- Page 1 Crucial BX100 250GB
- Page 2 Performance, Warranty and Verdict
Crucial BX100 250GB – Performance
The BX100 got off to a decent start in our AS SSD tests. Its sequential read and write speeds of 521MB/s and 349MB/s are better than the MX100, and the former result also beats the SanDisk – although that drive fights back with a write pace of 473MB/s.
Results were more mixed when the MX100 dealt with smaller files. It fell behind the MX100 in the 4K tests and traded blows with SanDisk in the same tests, but it was behind both drives in the 4K-64 benchmarks. Its worst performance here came when reading files: its 277MB/s result lagged behind the MX100’s 335MB/s and the 330MB/s scored by the SanDisk.
The BX100 remained inconsistent in CrystalDiskMark. Its sequential read and write speeds of 536MB/s and 368MB/s beat the older MX100 drive, but it traded blows in the mid-sized 512KB test – its 368MB/s read speed fell behind, but its 369MB/s write pace was faster than its home-grown rival. It remained a little slower when reading and writing small files.
In the 8KB Atto benchmark the BX100’s read speed of 344MB/s is decent – far quicker than both the MX100 and MX200, but behind the 403MB/s result of the SanDisk. The BX100 overturned that SanDisk’s lead in the 32KB test, and remained ahead for most of Atto’s read tests. Its top read speed of 557MB/s beat the MX100, and was only 1MB/s behind the Ultra II.
Crucial’s budget drive was less convincing when writing files. Its initial 8KB result of 326MB/s fell behind both of its rivals, and its top write speed of 367MB/s was a little ahead of the MX100 but miles behind the 506MB/s result of the SanDisk.
The BX100 regained its composure in our last two benchmarks. Its IOMeter all-in-one result of 6,644 IOs trounced the MX100 and Ultra II, which scored 2,426 and 1,843 respectively. In PC Mark 7’s storage test the BX100 scored 5,382 points, which squeezed ahead of the 5,270 scored by the older MX100.
Other things to consider
The more expensive Crucial MX200 ditched its smallest capacity, but the BX100’s budget nature means it’s possible to buy this drive at 120GB, and it’s cheap – just £50. That makes it one of the most affordable SSDs we’ve ever seen.
The 500GB version costs a tempting £149, and the largest drive available, 1TB, will set you back £282. Crucial’s budget drive is available in a good range of capacities, but it’s not made in the M.2 or mSATA form factors – for that, you’ll need to jump up to the MX200.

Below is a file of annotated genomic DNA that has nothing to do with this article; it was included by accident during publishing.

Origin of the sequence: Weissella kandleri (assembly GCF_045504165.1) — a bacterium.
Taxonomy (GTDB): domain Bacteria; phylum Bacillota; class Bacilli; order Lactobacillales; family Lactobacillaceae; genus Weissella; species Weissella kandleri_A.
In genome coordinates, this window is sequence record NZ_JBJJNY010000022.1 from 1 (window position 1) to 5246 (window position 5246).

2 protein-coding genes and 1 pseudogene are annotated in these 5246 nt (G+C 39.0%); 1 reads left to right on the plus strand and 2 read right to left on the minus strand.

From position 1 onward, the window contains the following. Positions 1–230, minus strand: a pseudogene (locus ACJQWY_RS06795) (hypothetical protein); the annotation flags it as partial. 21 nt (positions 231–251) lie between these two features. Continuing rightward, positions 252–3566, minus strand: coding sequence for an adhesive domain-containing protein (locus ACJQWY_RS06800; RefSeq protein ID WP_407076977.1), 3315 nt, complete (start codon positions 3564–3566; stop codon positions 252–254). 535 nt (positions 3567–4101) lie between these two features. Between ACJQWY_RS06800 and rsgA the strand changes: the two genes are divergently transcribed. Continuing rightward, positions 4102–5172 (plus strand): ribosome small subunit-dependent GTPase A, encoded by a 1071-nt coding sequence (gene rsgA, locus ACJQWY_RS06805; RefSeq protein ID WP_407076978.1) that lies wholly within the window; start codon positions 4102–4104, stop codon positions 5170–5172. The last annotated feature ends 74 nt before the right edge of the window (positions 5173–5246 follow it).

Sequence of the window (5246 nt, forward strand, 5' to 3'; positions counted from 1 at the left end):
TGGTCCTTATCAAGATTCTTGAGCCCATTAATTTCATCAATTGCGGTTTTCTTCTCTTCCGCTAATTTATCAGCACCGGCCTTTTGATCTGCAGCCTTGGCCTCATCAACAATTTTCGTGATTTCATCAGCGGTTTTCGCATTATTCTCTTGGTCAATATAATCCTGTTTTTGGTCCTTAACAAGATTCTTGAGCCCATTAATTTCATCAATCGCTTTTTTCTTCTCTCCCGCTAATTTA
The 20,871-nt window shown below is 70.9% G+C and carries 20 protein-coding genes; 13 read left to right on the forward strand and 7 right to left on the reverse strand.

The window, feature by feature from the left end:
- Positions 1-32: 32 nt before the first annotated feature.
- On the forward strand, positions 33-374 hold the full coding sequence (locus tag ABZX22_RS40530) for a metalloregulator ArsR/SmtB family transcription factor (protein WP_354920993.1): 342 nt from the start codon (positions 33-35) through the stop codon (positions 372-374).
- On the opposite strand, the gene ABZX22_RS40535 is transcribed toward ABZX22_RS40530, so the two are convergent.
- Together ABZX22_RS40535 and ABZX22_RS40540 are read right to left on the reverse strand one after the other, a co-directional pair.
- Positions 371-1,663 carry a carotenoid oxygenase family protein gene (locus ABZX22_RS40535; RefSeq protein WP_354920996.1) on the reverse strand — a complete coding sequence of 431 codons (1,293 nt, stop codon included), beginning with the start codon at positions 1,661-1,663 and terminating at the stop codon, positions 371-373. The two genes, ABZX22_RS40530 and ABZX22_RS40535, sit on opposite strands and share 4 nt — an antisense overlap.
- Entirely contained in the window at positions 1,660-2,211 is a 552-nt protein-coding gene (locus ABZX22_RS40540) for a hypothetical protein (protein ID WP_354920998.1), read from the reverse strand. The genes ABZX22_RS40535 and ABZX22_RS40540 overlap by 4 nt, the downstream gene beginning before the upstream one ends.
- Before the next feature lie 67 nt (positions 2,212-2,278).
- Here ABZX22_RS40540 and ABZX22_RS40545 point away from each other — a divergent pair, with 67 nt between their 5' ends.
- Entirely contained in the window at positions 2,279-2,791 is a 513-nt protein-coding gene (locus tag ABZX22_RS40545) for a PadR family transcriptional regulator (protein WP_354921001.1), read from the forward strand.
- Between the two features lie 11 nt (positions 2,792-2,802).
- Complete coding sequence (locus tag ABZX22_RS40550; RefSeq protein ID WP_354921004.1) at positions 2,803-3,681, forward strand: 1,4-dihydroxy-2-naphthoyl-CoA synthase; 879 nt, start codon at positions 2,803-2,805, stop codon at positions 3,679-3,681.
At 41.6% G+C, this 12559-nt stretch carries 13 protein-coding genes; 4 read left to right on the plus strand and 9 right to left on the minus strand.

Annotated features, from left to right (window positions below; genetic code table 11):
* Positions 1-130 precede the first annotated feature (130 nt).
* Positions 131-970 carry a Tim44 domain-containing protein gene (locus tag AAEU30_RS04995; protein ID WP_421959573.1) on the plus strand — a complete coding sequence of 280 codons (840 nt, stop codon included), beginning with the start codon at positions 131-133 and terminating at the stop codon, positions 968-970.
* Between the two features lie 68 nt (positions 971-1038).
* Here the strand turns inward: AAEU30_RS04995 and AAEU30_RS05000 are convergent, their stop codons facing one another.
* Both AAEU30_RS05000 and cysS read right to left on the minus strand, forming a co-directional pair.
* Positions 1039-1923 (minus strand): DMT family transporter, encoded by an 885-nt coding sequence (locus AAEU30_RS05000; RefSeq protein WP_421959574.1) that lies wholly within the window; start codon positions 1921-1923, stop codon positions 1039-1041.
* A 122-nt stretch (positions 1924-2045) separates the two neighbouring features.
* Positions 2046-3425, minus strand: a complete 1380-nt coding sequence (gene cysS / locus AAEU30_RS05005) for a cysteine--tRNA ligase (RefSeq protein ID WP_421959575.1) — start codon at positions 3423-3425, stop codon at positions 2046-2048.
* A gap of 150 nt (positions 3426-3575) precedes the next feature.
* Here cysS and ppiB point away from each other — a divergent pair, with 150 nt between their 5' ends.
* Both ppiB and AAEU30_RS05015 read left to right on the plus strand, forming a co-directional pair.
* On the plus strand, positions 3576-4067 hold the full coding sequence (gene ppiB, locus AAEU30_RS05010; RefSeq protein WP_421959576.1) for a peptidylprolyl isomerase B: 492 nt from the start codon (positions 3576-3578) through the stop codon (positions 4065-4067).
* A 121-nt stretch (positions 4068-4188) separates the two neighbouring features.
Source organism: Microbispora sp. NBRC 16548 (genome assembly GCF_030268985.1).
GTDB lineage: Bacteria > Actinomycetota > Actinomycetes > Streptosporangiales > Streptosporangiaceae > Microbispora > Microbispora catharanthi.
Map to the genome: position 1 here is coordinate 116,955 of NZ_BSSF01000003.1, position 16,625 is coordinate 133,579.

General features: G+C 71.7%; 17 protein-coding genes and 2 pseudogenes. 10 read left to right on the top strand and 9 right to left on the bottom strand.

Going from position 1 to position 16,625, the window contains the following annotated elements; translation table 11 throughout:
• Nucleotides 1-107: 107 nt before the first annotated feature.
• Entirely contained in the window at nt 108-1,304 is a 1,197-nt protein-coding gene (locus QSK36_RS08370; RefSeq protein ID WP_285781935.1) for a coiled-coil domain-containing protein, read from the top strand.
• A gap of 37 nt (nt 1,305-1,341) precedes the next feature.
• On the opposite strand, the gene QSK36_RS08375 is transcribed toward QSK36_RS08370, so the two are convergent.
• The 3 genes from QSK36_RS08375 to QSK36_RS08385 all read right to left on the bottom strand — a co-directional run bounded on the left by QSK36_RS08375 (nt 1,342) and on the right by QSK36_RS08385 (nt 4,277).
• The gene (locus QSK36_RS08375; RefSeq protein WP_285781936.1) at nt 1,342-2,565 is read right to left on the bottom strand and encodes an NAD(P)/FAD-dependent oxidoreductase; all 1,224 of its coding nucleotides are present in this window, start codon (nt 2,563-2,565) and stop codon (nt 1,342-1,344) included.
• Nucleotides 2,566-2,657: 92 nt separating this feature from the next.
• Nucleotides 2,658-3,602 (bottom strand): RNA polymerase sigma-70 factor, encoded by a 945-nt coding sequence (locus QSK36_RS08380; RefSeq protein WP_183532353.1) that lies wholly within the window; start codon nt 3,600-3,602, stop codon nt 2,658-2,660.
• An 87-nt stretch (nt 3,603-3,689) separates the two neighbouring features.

The three-year warranty matches the other Crucial drives and SanDisk’s unit, and the 7mm BX100 is supplied with a 9.5mm spacer. That accessory was included with the other Crucial hardware, but it’s missing from the SanDisk.
Should I Buy the Crucial BX100 250GB?
Crucial’s latest drive trades blows with its competitors for many of our benchmarks: its good read speeds were undermined by poorer write pace, and it offered similar speed to its competitors when handling smaller files.
That pattern repeated in Atto, with decent read speeds hampered by mediocre write speeds. Thankfully the pace picked up in IOMeter and PC Mark 7, where the BX100 beat its key competitors.
We’d comfortably recommend the BX100 over the MX100 – it’s faster in most read tests and is a little quicker in several key write benchmarks, too.
However, Crucial’s budget drive is a tougher sell when up against the SanDisk. The Ultra II has similar read pace and faster, more consistent write results, and it’s just as affordable as the BX100. They’re all compelling arguments, even if the BX100 trounced the Ultra II in IOMeter.
Crucial’s BX100 doesn’t include the high-end features of other drives, but it delivers decent performance at a tempting price – especially when its impressive file reading pace is considered. Those results make it a better bet than the older MX100, but it’s a tougher sell when against the SanDisk Ultra II, which has faster writes but poorer IOMeter results. It’s not an entirely clean bill of health for Crucial’s new SSD, then, but it remains an impressive budget drive.